Square Neck versus Round Neck Resonator Guitars
An important decision when buying a resonator guitar (AKA a dobro) is whether to get a “Square Neck” or “Round Neck”. The neck style is important because it affects a number of things, including: your playing technique, what tunings you use, and even what type of music you play.
The basic difference between a Square neck versus Round neck resonator:
- Square-necked resonator guitars are set up with a high nut to be played with a bar or a slide, only in lap-style.
Round-necks are set up for regular fretting or slide-playing in the normal, “Spanish”-style posture.
- Squareneck resonators are traditionally used by bluegrass and country players (picture Jerry Douglas).
Round neck resonators are typically used by blues slide players (picture Bonnie Raitt).
A few details about Square neck resonators:
- The neck of a square resonator is wider than on a round neck guitar.
- Most squareneck resonators have a very tall nut and heavy strings.
- Squarenecks in this type of setup are played with a steel bar called a ‘slide’ (e.g. Jim Dunlop, Shubb, etc)
- The tuner knobs on a squareneck resonator point up, which makes them easier to access.
- Some squareneck resonators don’t have frets. This is because you are not actually ‘fretting’ the neck. The slide itself acts as the ‘stop’ for the string, and the frets are just used as visual guides.
- Some folks feel that the square neck is stronger and able to hold up better to the strain of raised action and heavy strings.
- Additionally, some folks would say that the square neck plays more accurately in terms of intonation.
- Square neck resonators in bluegrass are typically tuned to GBDGBD, while roundneck resonators are tuned to standard, open G, or D.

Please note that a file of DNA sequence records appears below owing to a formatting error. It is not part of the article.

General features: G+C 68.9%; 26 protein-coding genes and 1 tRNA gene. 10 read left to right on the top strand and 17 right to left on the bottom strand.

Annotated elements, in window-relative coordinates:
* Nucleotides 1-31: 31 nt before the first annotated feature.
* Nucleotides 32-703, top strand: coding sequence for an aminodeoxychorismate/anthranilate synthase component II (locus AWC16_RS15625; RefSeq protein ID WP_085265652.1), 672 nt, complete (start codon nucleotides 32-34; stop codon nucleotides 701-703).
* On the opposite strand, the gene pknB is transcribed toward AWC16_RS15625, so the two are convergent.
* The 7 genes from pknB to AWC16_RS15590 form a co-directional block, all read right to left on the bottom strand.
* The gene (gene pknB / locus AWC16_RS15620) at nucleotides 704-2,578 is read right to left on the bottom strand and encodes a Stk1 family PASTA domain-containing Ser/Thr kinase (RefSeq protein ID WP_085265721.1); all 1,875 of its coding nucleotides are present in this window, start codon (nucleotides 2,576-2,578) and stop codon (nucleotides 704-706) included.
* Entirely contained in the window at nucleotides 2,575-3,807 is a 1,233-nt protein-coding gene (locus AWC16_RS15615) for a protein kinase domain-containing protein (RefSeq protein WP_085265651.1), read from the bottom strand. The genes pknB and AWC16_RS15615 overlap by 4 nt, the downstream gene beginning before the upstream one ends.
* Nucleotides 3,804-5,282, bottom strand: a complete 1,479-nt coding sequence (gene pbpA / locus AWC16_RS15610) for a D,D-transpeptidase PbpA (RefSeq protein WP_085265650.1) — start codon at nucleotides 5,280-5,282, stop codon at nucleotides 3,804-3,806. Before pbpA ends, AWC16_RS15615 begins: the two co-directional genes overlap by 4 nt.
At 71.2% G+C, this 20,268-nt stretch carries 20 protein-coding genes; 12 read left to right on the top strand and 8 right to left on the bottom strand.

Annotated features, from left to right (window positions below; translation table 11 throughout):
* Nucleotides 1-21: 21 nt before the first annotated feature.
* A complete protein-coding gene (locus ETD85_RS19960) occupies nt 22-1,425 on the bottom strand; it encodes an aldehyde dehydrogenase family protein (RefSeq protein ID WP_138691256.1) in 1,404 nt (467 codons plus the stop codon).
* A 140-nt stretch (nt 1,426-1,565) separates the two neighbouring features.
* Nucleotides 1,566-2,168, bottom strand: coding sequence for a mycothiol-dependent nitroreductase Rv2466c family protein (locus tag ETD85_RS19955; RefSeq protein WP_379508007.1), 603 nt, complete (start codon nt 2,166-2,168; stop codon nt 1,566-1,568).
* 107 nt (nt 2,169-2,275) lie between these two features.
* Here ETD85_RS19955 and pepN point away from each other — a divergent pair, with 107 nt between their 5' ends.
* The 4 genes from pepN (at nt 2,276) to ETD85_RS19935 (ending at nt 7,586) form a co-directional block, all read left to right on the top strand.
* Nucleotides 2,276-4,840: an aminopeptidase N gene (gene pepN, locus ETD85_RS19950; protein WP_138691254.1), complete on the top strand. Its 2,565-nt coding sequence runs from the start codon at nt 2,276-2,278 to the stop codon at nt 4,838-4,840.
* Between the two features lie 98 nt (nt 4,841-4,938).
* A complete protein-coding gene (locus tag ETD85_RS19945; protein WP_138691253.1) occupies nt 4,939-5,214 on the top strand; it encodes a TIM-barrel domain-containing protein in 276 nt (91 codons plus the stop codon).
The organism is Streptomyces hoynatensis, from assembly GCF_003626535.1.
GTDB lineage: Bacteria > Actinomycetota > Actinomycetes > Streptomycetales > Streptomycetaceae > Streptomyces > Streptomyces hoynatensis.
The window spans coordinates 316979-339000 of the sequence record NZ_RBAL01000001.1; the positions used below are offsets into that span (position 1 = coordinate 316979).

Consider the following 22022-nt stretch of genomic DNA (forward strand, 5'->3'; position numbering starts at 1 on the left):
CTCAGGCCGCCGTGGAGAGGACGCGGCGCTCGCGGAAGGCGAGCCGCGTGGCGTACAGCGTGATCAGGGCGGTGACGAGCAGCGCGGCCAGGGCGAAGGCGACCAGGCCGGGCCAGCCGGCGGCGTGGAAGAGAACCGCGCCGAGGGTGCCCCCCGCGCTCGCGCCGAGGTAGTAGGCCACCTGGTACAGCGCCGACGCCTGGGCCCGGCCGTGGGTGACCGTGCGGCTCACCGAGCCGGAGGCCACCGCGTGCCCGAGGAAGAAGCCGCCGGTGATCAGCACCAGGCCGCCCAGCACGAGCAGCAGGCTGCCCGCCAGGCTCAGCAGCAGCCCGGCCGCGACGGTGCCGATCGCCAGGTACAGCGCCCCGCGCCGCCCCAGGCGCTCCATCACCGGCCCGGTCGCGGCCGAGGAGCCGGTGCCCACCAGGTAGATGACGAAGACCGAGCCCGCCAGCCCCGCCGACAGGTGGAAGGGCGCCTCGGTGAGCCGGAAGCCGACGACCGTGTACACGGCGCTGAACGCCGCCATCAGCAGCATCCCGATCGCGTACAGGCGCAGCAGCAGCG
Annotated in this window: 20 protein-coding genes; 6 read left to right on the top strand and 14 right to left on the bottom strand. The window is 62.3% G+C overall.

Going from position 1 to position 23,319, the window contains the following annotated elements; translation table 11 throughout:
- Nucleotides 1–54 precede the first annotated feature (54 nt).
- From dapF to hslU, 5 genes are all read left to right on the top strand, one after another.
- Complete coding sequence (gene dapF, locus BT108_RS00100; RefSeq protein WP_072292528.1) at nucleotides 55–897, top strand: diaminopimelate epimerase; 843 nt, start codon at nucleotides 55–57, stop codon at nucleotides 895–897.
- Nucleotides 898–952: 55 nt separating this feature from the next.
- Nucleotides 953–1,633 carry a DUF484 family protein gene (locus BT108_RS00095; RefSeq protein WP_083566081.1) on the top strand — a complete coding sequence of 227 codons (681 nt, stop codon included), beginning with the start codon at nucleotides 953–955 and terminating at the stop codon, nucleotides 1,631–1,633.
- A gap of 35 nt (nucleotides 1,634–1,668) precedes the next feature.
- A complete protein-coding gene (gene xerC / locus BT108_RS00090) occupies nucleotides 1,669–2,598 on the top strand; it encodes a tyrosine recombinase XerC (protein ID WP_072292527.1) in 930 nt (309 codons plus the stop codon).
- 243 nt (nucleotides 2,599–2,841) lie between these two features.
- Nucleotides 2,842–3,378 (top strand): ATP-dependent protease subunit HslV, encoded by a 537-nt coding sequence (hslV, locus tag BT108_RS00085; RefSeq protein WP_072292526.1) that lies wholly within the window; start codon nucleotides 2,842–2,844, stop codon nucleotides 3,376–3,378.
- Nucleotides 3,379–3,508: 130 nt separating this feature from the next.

- The joint of the squareneck resonator joins the body at the 12th fret while most roundnecks are at the 14th fret.
More about Round neck resonators:
Round neck resonators look very similar to the traditional acoustic guitar. Oftentimes, you can play one of these just as you would a normal acoustic, holding it upright and strumming it. Why would you? You may just want that “Dobro” tone. Or you may be thinking that you can just buy one guitar and use it for multiple purposes…
…and it’s true. You can switch a round neck resonator back’n’forth between a regular-nut position for strumming and a high-nut position for lap-style slide. This is accomplished by using a nut extender to change the height of the strings. You may want to do this to save money. You could theoretically buy one guitar and use it as both a regular steel-string acoustic and as a lap-style resonator. But it’s usually not advisable because:
- It’s hard on the guitar to switch it back and forth consistently.
- The round neck doesn’t lay easily across your lap when in “resonator” mode.
- The round neck may not stand up as well to the strain from the higher nut and string tension.
- It takes a bit of time and effort to switch the guitar back and forth.
Choosing between the two neck styles boils down to two questions:
- How do you want to play: in the Jerry Douglas lap-style, or the Bonnie Raitt normal-acoustic position?
- What style of music do you want to play: bluegrass and country, or blues?
Of course, there’s always going to be cases of people doing their own thing, using squareneck resonators in blues, roundneck resonators in bluegrass, distortion pedals on acoustic guitars, whatever. But hopefully this gives you some background info as you decide.
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